III. Analysis of Changes and Comments by Section
A. Section 617.1-Purpose and Scope
The Council noted that the proposed regulations did not include a sample of the Referral Form and, as a result, it could not determine whether System banks would maintain any role in the criminal referral process. As previously stated, the FCA did not publish the Referral Form with the proposed regulation because the uniform criminal referral form, which the FCA intends to incorporate, had not, and has not yet, been promulgated by the Working Group. The existing Referral Form, which may be obtained from the FCA Examination Manual, does not create any substantive requirements, nor will the new Referral Form. The Referral Form merely serves as a vehicle for ensuring that System institutions report the information necessary to make a criminal referral. The new Referral Form is not expected to require System institutions to submit any more information than they previously have been required to submit using the existing Referral Form. For these reasons, the FCA believes even if the new Referral Form were available at this time, its publication would not be necessary. If the uniform criminal referral form ultimately promulgated by the Working Group creates new and previously-unanticipated requirements, the FCA will reconsider whether to incorporate it in its entirety into the System's Referral Form.
B. Section 617.2-Referrals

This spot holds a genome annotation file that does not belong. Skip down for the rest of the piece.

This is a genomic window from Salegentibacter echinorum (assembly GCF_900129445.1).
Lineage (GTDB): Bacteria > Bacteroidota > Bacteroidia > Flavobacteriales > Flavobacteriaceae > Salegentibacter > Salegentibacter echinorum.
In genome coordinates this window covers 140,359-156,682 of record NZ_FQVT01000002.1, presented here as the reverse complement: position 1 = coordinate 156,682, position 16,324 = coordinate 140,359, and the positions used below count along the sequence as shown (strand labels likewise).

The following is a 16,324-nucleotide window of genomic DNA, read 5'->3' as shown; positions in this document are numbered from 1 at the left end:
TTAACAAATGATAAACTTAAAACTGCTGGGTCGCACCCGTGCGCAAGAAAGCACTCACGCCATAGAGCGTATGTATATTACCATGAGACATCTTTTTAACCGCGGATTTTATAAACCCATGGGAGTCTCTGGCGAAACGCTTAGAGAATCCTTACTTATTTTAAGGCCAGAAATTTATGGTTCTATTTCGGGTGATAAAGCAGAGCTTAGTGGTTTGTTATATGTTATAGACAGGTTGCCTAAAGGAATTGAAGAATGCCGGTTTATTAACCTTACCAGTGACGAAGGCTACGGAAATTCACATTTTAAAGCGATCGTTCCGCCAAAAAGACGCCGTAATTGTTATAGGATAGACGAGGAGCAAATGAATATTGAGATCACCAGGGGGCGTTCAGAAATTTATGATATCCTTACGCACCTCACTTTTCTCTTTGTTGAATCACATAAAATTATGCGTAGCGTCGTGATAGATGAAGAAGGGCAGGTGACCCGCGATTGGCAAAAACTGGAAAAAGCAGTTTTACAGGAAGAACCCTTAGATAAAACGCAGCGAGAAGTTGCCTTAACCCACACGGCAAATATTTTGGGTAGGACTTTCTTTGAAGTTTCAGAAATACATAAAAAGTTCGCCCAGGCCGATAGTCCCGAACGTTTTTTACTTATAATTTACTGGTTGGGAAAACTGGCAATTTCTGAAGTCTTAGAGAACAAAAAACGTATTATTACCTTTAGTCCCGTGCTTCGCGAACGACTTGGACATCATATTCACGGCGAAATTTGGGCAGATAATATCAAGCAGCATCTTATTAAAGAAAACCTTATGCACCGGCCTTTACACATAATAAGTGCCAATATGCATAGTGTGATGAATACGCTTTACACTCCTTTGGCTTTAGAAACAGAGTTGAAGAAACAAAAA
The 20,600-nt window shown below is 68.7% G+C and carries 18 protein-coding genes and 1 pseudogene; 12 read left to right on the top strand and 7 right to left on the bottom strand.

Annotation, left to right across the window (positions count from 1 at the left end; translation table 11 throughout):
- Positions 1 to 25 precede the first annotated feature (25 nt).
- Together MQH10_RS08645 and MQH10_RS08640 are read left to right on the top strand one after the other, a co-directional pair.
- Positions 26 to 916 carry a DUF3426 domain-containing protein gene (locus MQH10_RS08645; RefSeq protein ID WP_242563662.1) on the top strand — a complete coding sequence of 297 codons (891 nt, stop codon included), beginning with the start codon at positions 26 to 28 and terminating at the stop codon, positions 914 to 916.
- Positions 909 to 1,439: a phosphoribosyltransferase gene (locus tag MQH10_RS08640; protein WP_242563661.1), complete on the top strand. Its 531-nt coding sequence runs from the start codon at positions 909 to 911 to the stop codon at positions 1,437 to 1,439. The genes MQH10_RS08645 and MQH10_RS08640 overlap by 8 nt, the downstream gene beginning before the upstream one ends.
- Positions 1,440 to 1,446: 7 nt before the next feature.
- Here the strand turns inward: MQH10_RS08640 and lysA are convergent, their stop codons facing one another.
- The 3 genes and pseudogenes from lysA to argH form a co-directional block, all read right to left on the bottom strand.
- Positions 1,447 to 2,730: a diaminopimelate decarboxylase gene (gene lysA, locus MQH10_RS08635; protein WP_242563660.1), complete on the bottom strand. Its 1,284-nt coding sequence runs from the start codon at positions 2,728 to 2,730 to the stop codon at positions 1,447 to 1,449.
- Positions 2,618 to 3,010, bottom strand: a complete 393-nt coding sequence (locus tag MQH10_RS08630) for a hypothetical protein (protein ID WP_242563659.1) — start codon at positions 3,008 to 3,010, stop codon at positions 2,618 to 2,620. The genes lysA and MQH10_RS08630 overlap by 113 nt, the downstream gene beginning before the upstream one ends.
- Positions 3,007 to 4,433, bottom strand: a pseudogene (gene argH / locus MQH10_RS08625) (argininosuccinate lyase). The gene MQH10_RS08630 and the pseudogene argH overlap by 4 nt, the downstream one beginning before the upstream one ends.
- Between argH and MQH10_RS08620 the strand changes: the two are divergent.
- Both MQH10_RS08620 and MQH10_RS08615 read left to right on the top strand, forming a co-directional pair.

The Council questioned whether or not the proposed regulation adequately addressed "borrower transgressions." The FCA believes that the proposed regulation provides for the referral of all known or suspected violations of Federal criminal laws, including both insider and borrower transgressions. In § 617.2(a) (2) and (3), the proposed regulation specifically addresses borrower transgressions and would require a criminal referral when known or suspected criminal activity occurs if certain circumstances are met. Section 617.2(a)(2) applies when the suspect is not an employee, officer, director, agent, or other person participating in the affairs of an institution, i.e., a borrower. Section 617.2(a)(3) applies when there is no substantial basis for identifying a [*31564] suspect, which may include a borrower. Therefore, no amendment is believed to be necessary. For instance, a referral would be required when known or suspected criminal activity involving actual or potential losses of $ 1,000 or more occurs and the institution has a substantial basis for identifying a possible suspect or group of suspects as a borrower(s). A referral would also be required when known or suspected criminal activity involving actual or potential losses of $ 5,000 or more occurs and the institution has no substantial basis for identifying a possible suspect or group of suspects. In this latter instance, the possible suspect or group of suspects could be a borrower(s). Also, § 617.2(a)(1) addresses insider transgressions and would require a criminal referral, regardless of the amount of an actual or potential loss, where an institution employee, officer, director, agent, or other person participating in the affairs of the institution is suspected.